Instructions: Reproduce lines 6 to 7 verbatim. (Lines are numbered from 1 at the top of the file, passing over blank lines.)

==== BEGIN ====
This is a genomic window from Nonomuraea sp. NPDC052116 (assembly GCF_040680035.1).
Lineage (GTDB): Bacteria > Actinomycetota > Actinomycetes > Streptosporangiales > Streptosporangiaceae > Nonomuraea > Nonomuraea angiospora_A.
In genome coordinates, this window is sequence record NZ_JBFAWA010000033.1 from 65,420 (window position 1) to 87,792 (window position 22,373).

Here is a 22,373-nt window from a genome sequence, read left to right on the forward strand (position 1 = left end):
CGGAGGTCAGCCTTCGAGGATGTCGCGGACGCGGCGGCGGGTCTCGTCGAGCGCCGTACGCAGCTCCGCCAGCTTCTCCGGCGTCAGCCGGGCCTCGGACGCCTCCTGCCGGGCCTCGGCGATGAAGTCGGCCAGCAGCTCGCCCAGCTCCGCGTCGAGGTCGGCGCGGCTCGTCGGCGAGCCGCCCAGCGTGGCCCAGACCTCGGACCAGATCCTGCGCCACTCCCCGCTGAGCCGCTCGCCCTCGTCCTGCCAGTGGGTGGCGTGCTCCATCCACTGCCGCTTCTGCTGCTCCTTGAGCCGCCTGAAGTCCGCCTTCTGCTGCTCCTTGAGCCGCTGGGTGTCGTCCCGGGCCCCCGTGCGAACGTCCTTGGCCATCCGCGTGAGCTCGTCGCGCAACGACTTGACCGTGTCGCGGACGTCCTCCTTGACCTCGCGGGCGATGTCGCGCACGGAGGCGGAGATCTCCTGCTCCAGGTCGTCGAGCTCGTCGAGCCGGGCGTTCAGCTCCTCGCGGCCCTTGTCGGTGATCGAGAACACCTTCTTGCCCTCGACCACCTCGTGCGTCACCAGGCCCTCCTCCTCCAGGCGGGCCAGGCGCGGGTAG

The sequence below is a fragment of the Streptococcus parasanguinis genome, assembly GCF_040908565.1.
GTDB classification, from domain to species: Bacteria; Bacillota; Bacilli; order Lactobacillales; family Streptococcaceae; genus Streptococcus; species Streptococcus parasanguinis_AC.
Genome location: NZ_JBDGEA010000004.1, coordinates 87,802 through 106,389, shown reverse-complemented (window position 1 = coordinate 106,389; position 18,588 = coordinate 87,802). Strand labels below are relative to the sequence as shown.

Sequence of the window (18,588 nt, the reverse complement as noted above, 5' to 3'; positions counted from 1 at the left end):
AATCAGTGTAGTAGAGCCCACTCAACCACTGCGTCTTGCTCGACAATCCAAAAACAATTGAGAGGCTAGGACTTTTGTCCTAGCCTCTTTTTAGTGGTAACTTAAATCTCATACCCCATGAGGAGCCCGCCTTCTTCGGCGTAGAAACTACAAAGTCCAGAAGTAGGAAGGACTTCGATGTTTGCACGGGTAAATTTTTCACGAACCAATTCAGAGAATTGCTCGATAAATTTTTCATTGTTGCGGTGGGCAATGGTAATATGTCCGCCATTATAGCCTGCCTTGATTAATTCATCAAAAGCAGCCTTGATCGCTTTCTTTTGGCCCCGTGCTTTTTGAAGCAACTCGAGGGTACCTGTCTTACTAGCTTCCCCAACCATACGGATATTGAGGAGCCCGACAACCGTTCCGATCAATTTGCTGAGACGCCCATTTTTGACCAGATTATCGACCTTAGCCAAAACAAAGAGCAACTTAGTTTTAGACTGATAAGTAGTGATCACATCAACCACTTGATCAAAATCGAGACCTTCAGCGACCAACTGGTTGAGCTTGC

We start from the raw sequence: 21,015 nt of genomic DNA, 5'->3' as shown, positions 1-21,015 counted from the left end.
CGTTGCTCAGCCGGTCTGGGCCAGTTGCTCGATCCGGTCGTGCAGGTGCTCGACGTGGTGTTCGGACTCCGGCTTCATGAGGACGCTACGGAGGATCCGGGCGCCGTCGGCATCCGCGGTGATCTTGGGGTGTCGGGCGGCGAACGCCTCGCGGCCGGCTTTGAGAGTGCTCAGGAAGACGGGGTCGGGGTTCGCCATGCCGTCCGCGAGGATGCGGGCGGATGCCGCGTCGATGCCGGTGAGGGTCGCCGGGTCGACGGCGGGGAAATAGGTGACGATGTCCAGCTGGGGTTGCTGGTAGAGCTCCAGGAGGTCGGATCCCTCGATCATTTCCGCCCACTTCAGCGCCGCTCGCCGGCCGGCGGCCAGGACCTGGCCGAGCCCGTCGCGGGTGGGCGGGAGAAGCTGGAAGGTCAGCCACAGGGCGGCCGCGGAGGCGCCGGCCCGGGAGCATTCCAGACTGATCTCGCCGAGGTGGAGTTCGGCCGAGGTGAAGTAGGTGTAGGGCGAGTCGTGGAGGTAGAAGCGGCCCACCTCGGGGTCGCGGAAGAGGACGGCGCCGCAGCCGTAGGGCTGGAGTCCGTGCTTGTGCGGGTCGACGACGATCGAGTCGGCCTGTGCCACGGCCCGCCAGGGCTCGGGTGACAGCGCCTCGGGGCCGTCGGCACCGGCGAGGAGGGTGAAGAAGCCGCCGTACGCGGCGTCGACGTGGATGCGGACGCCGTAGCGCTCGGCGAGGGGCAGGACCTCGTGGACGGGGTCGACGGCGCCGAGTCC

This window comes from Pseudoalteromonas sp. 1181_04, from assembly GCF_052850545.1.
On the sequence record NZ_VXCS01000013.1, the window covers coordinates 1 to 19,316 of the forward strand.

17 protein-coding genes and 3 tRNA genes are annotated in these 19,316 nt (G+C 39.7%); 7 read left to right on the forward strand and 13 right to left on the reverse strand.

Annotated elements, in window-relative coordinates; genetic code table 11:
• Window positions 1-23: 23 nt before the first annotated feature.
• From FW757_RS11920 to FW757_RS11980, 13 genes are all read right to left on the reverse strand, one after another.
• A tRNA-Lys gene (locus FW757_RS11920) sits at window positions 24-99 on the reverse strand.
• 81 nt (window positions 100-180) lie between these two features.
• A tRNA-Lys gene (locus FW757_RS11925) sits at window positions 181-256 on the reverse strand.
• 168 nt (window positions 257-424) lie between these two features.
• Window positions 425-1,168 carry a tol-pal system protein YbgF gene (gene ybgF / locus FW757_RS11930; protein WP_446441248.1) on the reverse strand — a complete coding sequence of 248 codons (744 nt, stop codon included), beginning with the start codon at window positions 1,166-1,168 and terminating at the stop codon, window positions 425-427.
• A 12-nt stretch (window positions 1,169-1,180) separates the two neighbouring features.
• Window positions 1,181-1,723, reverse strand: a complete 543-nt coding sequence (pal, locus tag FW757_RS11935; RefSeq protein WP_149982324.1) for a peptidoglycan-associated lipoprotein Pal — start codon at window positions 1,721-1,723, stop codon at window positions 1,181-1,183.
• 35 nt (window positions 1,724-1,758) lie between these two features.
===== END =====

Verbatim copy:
The sequence below is a fragment of the Streptococcus parasanguinis genome, assembly GCF_040908565.1.
GTDB classification, from domain to species: Bacteria; Bacillota; Bacilli; order Lactobacillales; family Streptococcaceae; genus Streptococcus; species Streptococcus parasanguinis_AC.